Choosing a Lawn Mower

Unlike buying a car, you can’t test-drive a lawn mower before deciding to purchase it. However, there are similarities to buying a car, such as knowing what type of model you want, how much you can afford to spend and what features are “must-haves.”

Just like cars, lawn mowers come in several different model types: reel, rotary, gas-powered, electric-powered and battery-powered. Then of course, there are tractor-style mowers that range from the model that simply cuts the grass to the one with all the “bells and whistles.”

Reel vs Rotary

Reel mowers are push mowers with blades that cut through the grass with an efficient, scissors-like cut. It actually provides a better cut than a rotary mower. However, a reel mower requires more time and effort on your part – it can be quite a workout! They are not ideal for large lawns, thick lawns or long grass, such as zoysiagrass. On the plus side, a reel mower is better for the environment and is practically maintenance free. In addition, they take up less space in your garage or storage shed. Power reel mowers are available but they are very expensive.

A rotary mower is the most common mower found in North America. It is powered by gas, electricity or a battery. Gas-powered rotary mowers are the most popular of the three, and can be found in 2-cycle or 4-cycle, although 2-cycle lawn mower engines are being phased out because of their high amount of exhaust, so look for a 4-cycle engine (and save yourself time mixing fuel).

Electric push mowers are less expensive and are generally easier to maintain, although they aren’t ideal for a medium-sized lawn or larger. If your mower will need to extend beyond 150 feet past its power source to cut the grass, then don’t consider an electric mower. Keep in mind that with an electric mower, you will have to buy an extension cord. A battery-powered mower will cut up to 5,000 square feet of lawn on a single charge. They are rather heavy, so consider a self-propelled mower especially if your lawn is hilly or slopes.

If your lawn is greater than 20,000 square feet, or if physical conditions limit your activity, you should consider a riding mower, or garden tractor. A riding mower typically has a 30- to 42-inch mowing path, which is ideal for large lawns. The larger the lawn, the wider the mowing path you’ll want.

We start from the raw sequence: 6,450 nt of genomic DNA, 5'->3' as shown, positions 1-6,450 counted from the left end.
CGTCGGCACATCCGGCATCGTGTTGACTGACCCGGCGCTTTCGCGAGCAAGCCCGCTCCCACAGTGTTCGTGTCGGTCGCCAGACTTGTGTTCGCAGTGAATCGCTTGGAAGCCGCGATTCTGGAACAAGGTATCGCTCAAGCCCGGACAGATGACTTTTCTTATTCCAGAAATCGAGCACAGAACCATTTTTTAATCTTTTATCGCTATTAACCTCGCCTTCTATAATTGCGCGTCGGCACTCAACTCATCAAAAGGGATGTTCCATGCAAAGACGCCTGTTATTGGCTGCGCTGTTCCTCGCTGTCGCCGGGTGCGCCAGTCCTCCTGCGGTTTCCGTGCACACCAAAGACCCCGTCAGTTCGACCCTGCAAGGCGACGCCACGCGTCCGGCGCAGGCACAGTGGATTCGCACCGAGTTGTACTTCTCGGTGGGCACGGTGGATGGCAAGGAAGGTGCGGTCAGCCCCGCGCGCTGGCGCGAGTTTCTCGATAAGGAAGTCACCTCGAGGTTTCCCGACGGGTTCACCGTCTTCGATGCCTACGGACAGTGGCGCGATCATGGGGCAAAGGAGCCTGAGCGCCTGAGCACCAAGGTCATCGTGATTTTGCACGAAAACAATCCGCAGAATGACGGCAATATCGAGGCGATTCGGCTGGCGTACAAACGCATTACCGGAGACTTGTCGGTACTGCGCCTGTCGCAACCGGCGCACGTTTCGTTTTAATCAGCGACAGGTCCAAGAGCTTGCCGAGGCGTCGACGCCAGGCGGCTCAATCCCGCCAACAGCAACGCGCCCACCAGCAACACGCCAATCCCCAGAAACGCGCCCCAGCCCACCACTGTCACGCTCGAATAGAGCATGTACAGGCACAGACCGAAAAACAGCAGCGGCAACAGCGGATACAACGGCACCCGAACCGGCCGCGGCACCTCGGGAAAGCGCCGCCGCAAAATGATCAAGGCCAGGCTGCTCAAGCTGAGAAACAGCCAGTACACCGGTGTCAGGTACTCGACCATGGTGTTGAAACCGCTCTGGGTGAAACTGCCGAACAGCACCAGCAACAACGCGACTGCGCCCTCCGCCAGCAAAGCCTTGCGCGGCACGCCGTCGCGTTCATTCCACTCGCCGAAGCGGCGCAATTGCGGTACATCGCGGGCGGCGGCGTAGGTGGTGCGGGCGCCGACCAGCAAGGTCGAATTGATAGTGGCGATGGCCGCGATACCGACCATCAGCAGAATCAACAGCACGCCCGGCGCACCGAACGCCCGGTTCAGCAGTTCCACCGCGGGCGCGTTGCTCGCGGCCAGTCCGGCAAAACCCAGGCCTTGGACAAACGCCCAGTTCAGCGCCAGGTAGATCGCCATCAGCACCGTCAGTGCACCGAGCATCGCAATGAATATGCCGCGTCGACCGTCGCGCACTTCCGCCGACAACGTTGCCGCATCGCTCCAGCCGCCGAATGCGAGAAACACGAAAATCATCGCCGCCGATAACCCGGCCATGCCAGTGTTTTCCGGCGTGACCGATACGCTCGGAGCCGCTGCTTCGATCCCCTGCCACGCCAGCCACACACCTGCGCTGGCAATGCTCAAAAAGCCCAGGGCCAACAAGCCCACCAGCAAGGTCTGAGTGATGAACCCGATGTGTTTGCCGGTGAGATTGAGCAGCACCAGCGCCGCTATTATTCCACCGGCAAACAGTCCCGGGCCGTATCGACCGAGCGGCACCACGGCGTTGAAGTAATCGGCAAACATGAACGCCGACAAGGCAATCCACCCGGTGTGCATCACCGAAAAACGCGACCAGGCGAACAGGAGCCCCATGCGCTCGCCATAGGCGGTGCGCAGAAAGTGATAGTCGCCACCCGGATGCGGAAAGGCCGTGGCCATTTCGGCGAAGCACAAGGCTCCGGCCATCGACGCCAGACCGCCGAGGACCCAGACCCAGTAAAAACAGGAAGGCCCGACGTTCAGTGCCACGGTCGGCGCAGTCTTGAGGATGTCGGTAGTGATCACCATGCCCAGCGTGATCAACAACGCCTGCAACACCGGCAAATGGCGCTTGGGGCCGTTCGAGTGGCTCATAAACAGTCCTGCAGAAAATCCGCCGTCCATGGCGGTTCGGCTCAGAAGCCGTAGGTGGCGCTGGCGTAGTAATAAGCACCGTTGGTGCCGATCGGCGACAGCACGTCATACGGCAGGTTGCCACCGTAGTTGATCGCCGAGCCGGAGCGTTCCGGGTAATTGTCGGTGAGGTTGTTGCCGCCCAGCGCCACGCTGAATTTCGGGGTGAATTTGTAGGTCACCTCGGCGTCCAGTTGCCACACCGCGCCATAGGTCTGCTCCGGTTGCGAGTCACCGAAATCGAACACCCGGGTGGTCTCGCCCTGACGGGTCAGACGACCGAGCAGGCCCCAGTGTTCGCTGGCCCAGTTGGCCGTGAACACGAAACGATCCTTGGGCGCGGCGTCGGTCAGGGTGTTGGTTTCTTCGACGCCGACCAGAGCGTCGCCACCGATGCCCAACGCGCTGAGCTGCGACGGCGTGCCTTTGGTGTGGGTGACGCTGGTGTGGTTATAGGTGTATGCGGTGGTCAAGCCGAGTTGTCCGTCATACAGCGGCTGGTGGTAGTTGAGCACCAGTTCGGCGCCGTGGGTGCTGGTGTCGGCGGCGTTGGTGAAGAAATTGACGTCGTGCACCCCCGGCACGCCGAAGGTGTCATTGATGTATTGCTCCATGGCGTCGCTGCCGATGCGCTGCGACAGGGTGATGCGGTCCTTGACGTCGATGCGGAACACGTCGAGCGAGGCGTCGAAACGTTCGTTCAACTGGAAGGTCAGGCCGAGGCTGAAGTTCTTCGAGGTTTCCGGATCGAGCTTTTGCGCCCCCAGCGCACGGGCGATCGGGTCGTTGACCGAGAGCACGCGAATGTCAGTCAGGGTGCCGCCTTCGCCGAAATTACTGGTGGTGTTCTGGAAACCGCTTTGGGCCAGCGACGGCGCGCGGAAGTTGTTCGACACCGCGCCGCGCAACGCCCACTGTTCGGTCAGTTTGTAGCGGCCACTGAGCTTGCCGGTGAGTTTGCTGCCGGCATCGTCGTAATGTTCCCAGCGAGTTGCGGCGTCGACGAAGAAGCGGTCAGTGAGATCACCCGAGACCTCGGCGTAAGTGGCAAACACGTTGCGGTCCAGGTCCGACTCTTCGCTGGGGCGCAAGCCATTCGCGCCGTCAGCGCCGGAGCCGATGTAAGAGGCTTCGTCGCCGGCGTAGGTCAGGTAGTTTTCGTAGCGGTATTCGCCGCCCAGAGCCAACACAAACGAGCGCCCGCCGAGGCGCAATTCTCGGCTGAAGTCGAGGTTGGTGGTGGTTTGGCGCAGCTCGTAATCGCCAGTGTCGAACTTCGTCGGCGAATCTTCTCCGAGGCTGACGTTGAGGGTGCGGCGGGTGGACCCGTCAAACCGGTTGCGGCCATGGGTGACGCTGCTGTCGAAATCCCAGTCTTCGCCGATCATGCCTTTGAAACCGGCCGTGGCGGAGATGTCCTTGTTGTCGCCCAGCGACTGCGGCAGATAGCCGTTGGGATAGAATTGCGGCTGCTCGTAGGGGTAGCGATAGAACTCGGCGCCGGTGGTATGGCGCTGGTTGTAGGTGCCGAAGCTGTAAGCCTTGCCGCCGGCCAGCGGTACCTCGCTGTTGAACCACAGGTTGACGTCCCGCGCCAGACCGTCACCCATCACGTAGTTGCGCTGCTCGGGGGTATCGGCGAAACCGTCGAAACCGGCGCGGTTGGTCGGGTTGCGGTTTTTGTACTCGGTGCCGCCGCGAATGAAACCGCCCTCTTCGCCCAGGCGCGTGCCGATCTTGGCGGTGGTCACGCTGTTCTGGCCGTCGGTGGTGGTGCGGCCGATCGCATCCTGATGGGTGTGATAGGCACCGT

Now that we’ve covered the types of mowers available, let’s take a look at some of the features.


Once you decide on the type of mower you want, you’ll need to make some choices on the features. Just like buying a car, there are some features you need, and some you can live without.

The first consideration is power. Gas-powered mowers offer the most power. The typical power range is 3 to 7 horsepower. How much power you need depends on your lawn – if it consists of thick, dense turf such as St. Augustinegrass or zoysiagrass, then you should opt for the extra power. If your yard is hilly, on a slope or if you just want to save some time, then consider a self-propelled mower.

Next, take a look at the mowing deck. It should be wide enough to suit your lawn and you should be able to adjust the height to the proper level for your grass type. Try adjusting the height, and see if it is easy or difficult to do. Decide if you want a deck made of steel, aluminum or plastic. Aluminum decks are lighter and rust-resistant, but they cost more. A plastic deck will be lighter, which is a consideration depending on how you store the mower (if you lift it or hang it, for example).

If you want a bag attachment, then consider if you prefer the discharge (where the clippings are thrown) on the side or the back of the mower. A mulching mower should be a consideration if you want to leave the clippings on the lawn – it will chop them into small pieces so they break down easier. Long clippings can look unsightly and prevent sunlight from reaching the grass blades, but they do not cause thatch (that is a common misconception).

If storage is a concern, then look for a mower with a collapsible handle, or one that is light enough to hang from the wall or side of the shed. The handle should also feel comfortable in your hands. Finally, consider how it starts. A push-button electric starter is a nice feature for the physically challenged.

For those in the market for a riding mower, or lawn tractor, there are many features to consider such as headlights, plow attachments, towing capability, seat width, mowing width, hydraulic decks, gas tank size and maintenance. Unlike push mowers, you can sit on a riding mower and test its comfort.

And don’t forget about safety features, such as “automatic off” levers that stop the mower when you release the handle.

New on the market are robotic-style mowers and mowers that are remotely controlled. But keep in mind, these are not for the budget-conscious individual.

Regardless of the type of mower or its features, just be sure that it fits your budget, your needs and above all your lawn and grass type.